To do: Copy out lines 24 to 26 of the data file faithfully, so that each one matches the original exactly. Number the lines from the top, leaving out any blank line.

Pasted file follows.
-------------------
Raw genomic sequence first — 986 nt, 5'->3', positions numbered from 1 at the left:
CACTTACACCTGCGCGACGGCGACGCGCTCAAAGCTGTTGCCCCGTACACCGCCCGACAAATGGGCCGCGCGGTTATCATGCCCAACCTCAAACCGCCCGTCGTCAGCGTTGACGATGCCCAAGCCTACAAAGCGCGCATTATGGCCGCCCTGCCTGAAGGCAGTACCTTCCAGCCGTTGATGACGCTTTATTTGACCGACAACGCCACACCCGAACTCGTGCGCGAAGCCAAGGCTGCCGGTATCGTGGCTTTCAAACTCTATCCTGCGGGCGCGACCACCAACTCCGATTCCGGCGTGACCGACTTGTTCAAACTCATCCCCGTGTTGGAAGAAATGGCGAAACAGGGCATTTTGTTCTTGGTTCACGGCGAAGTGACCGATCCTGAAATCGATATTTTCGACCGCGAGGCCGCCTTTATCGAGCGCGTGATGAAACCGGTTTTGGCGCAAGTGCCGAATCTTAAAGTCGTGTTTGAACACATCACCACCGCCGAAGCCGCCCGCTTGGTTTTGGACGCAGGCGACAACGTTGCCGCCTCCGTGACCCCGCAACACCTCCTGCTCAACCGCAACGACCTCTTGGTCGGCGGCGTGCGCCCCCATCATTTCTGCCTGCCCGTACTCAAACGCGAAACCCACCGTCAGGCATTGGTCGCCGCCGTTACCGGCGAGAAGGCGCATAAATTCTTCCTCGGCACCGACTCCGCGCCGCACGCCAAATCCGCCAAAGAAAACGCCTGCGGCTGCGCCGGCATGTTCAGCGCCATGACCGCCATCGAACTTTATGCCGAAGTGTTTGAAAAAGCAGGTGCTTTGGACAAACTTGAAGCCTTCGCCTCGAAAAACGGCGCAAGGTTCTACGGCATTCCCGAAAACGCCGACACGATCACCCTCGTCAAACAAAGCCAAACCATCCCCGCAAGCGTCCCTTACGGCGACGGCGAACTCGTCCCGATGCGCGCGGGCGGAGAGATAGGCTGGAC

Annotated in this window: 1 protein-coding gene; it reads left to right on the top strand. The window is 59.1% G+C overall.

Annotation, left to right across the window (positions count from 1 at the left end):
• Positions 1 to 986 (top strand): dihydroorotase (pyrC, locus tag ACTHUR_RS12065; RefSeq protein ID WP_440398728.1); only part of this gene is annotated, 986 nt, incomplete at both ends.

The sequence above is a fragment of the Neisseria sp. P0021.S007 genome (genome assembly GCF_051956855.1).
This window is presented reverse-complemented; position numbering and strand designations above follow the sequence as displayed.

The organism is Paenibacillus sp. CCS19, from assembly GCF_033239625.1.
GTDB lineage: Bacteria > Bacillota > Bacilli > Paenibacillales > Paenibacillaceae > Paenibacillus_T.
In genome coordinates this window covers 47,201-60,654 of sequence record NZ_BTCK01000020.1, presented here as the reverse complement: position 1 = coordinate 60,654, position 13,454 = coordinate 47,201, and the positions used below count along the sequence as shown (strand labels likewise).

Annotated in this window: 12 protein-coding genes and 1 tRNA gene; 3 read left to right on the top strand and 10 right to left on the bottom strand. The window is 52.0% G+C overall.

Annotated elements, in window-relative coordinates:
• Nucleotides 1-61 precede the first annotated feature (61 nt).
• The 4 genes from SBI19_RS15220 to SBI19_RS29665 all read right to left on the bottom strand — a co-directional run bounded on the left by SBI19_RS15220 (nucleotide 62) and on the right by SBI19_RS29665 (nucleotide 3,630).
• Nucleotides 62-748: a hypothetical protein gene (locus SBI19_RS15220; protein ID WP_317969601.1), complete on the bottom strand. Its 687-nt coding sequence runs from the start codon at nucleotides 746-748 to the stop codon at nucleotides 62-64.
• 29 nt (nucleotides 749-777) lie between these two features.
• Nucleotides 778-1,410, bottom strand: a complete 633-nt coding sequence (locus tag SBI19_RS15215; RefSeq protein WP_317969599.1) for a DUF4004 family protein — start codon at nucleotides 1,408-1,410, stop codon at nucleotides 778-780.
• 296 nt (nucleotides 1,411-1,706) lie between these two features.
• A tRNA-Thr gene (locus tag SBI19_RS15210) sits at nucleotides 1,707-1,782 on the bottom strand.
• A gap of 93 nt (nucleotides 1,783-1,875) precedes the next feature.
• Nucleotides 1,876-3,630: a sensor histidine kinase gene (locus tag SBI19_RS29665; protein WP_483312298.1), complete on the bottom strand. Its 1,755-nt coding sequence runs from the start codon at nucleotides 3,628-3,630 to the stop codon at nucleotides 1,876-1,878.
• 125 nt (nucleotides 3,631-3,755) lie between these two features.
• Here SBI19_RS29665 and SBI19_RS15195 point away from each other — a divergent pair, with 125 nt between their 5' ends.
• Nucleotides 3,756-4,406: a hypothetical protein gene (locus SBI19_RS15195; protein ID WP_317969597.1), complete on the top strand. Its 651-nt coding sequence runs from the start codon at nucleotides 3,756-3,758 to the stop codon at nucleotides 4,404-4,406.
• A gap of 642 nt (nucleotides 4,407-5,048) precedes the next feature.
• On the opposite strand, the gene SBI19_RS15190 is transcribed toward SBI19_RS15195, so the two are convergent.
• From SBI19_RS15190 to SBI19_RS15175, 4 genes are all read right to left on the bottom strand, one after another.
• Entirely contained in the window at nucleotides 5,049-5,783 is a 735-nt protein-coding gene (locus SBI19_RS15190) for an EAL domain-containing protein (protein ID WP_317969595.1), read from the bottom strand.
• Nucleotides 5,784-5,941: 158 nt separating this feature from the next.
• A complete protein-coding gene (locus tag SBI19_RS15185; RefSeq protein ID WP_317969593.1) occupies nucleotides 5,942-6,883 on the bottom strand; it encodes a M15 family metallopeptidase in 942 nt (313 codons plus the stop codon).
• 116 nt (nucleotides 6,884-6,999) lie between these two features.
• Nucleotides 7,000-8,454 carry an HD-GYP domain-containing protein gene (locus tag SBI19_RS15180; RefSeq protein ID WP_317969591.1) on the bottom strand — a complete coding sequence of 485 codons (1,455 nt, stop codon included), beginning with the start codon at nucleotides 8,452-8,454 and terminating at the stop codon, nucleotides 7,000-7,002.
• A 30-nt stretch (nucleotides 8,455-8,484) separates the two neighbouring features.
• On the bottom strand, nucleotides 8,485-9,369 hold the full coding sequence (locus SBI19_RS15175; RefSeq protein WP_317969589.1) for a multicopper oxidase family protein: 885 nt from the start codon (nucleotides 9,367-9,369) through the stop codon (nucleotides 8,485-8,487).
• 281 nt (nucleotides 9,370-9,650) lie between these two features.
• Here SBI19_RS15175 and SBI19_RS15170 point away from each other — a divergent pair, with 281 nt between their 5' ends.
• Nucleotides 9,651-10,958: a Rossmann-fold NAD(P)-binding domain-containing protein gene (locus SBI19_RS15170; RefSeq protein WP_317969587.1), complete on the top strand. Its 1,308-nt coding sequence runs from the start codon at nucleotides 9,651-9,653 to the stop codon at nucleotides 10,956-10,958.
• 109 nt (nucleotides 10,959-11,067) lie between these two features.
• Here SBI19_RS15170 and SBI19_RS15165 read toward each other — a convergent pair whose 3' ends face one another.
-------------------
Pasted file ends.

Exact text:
• Nucleotides 3,756-4,406: a hypothetical protein gene (locus SBI19_RS15195; protein ID WP_317969597.1), complete on the top strand. Its 651-nt coding sequence runs from the start codon at nucleotides 3,756-3,758 to the stop codon at nucleotides 4,404-4,406.
• A gap of 642 nt (nucleotides 4,407-5,048) precedes the next feature.
• On the opposite strand, the gene SBI19_RS15190 is transcribed toward SBI19_RS15195, so the two are convergent.